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A beautifully produced collection of Maria Merian's natural history drawings

The Battle of Nördlingen, 1634 1634

RCIN 400100

King's Drawing Room, Windsor Castle

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Cardinal-Infante Ferdinand (1609-41), the younger brother of Philip IV of Spain, was appointed Governor of the Spanish Netherlands in 1633. On his way to take up office he joined forces with his cousin, Ferdinand, King of Hungary, at the head of the combined Spanish and Imperial army and on 2 September 1634 inflicted a crushing defeat on the Swedish at the Battle of Nördlingen, the most important single engagement of the Thirty Year’s War (1618-48).

In 4 November 1634 he arrived in Brussels. Soon after the citizens of Antwerp started planning their ‘Joyous Entry’ to their city, the ceremony whereby all new Governors officially taking possessions of their realms. The decoration for this entry, which took place on 17 April 1635, were conceived by Jan Gaspar Gevaerts and Nicholas Rockox and executed by Rubens and his studio; they consisted of temporary arches and other forms of road-side decoration, all recorded in an illustrated volume entitled Pompa Introitus Ferdinandi (Antwerp 1642). Not surprisingly the victory at Nördlingen suggested itself as a subject for one of the Triumphal arches, the ‘Arch of Ferdinand’, which also stressed the cordial fraternal relations of the ‘two Ferdinands’.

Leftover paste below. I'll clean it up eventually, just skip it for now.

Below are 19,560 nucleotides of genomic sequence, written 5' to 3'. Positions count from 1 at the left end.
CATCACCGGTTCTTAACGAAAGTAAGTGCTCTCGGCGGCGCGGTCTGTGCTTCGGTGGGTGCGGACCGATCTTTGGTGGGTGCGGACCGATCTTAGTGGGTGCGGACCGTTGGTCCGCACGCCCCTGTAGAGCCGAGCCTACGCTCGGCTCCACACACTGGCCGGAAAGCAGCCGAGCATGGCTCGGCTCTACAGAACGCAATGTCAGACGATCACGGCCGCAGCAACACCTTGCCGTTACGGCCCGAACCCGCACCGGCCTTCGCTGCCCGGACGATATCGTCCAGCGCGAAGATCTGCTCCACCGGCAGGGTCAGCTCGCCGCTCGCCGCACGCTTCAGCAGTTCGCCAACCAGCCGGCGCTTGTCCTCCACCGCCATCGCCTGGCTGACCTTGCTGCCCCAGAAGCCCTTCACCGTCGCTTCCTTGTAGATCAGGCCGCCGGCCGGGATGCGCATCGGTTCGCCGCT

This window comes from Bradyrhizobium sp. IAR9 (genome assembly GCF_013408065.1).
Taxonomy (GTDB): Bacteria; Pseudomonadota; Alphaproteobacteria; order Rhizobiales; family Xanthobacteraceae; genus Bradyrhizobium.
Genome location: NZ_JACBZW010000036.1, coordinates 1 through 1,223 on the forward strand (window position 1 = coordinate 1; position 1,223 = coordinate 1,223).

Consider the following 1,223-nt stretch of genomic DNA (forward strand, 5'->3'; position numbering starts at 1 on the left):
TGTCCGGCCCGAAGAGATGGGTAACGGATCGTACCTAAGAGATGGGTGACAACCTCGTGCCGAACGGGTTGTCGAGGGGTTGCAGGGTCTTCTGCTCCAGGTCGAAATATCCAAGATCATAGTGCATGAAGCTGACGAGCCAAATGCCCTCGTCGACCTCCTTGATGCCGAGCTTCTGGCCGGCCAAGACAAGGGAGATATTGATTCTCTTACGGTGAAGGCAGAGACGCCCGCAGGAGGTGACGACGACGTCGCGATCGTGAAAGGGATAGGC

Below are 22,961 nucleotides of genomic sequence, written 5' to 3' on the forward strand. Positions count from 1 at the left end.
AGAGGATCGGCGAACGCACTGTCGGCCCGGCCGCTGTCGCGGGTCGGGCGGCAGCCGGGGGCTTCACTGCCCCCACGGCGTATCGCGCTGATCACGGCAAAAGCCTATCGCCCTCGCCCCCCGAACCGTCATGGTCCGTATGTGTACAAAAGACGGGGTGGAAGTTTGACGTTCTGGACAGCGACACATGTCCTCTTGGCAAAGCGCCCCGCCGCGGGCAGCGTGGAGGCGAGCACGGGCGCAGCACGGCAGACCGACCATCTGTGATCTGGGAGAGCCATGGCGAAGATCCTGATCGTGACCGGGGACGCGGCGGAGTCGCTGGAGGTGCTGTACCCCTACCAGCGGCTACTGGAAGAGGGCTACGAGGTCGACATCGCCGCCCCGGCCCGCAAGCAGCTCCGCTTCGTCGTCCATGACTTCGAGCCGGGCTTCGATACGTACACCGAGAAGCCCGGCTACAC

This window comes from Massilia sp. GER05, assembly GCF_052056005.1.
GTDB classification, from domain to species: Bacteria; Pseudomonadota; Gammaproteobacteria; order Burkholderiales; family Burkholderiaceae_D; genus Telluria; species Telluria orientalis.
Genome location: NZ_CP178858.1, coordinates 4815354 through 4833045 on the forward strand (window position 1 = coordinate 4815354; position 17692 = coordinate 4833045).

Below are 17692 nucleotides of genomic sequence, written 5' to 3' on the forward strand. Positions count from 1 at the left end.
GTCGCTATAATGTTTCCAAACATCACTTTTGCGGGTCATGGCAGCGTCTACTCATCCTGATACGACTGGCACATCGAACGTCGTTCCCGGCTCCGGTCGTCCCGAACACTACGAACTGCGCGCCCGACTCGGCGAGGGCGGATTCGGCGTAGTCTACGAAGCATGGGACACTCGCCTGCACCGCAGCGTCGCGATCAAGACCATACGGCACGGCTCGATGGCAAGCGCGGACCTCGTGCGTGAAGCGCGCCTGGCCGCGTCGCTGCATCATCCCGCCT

This is the canvas which hung in the centre of the front of the Arch of Ferdinand in the Lange Nieuwstraat for the Triumphal entry. Rubens produced oil sketches for each of the episodes, which he then gave to assistants (the one for this arch is unfortunately lost and only known through a copy). The documents tells us that Jan van den Hoecke was commissioned to execute the actual canvas in November 1634, the work being completed in January 1635. The arch remained up for some months, during which the canvas must have taken some battering from the elements. It was dismantled in June 1635; some re-touching of the canvas was ordered in April 1636 (executed by Jacob Jordaens as van der Hoecke was in Italy by this time) and it was presented to the Cardinal-Infante in 1637.

As part of a temporary structure to be seen out of doors and from a distance, this canvas is necessarily broadly painted, but shows the great skill with which Rubens individualises the heroes (one light-against-dark the other dark-against-light) and generalises the foot-soldiers, so that we can see the broad pattern of the engagement.